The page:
posted on Oct, 28 2009 @ 08:55 PM
First, thank you NRA (do you mind the truncation of your screenname?) for this thread, and your gentle guidance of the OP.
I am fortunate enough to live in an area where the "color lines" are blurred to the point of being pointless. People here will characterize
others as white, brown, black or their nation of origin. I used to be a caucasian, and now I'm merely dark beige. ha!
I'm uncomfortable with generalizations being made upon a country-of-origin basis; I hear things like this all the time, and have been known to be
a real pain-inne-adz about challenging such statements:
Jamaicans are _________
Horduranians are _________
Philipinos are _________
There doesn't seem to be much emphasis placed upon actual skin color, and I think that's great. There is a frequent use of the N-word, which here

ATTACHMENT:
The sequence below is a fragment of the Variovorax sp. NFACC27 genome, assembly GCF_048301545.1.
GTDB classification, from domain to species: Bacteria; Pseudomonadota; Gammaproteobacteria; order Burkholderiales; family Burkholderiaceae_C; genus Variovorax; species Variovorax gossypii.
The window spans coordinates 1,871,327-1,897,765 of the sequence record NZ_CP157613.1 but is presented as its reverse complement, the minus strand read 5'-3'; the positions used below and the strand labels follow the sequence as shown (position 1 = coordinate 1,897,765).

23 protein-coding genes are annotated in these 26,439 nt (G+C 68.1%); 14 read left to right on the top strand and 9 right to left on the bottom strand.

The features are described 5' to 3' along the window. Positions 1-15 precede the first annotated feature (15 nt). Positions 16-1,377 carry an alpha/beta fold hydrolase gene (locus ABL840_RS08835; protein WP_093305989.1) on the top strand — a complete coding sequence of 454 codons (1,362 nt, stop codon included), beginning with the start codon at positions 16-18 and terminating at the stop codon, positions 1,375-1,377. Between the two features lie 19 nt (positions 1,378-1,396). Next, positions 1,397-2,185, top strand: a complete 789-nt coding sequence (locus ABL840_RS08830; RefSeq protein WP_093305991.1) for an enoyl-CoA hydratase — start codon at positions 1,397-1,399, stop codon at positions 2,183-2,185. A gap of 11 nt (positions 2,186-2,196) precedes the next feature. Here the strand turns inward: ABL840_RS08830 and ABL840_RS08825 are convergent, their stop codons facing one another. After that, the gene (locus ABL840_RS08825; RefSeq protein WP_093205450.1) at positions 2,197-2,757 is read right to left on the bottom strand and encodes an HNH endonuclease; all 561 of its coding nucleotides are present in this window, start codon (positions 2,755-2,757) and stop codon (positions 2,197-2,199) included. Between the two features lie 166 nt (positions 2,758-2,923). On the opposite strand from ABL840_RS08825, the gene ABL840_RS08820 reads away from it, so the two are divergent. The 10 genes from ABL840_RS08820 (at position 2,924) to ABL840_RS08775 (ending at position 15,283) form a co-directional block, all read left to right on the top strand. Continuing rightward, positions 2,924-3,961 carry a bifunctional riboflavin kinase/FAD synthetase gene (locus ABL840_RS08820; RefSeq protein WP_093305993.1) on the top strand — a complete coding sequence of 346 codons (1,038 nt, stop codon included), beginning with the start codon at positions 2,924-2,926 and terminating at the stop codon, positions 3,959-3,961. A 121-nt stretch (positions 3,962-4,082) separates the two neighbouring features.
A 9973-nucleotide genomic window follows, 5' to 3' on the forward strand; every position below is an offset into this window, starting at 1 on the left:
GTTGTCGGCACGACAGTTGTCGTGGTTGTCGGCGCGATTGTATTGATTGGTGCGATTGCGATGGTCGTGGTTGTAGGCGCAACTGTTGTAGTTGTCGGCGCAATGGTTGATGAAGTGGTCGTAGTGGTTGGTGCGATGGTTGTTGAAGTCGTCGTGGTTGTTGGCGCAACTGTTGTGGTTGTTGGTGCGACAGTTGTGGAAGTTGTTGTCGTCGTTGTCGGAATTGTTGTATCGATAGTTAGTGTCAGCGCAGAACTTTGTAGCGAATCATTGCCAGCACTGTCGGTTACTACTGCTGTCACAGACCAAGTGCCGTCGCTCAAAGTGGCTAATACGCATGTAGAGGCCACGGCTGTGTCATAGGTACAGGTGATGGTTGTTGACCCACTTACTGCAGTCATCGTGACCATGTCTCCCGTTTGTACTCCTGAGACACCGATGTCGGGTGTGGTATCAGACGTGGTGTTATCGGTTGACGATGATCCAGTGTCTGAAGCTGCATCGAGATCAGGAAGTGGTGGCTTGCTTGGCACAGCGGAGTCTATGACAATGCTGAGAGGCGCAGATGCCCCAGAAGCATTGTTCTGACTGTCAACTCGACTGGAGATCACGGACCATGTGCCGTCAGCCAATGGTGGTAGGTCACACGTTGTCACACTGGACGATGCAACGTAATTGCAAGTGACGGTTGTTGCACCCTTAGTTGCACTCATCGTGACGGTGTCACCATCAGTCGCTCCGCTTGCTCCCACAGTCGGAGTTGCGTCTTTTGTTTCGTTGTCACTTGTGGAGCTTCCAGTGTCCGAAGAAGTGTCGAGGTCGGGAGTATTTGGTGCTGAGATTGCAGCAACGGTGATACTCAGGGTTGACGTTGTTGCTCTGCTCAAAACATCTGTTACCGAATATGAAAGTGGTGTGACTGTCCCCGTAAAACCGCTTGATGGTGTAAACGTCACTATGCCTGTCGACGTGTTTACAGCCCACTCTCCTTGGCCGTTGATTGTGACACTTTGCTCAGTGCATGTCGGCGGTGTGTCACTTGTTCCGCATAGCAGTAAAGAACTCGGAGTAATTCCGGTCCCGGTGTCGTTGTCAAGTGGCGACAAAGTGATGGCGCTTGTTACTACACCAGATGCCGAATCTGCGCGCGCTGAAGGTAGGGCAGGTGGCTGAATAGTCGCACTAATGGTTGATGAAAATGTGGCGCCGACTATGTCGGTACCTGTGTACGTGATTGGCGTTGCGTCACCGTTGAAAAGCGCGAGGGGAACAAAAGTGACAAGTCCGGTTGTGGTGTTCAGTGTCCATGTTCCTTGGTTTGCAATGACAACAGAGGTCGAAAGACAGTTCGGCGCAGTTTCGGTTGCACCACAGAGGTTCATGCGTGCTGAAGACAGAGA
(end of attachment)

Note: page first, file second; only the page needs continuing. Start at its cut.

is apparently used as an endearment and not necessarily in a reflection of skin tone. I'm uncomfortable with that, as I grew up believing it to be
wrong to use it, and I choose not to accept it into my lexicon, even knowing how it is used here by a small segment of the population. There are so
many other words, better words, you know?
When I lived in the U.S., I intentionally avoided less affluent, heavy-density areas of either latinos or blacks. It was my experience that those
areas had a higher probability of confrontation [for me] than others areas. To me, this was just being sensible, much as I would avoid any
hazard, however it always made me think -- made me question my motives, question my analysis of the situations, examine my prejuidices.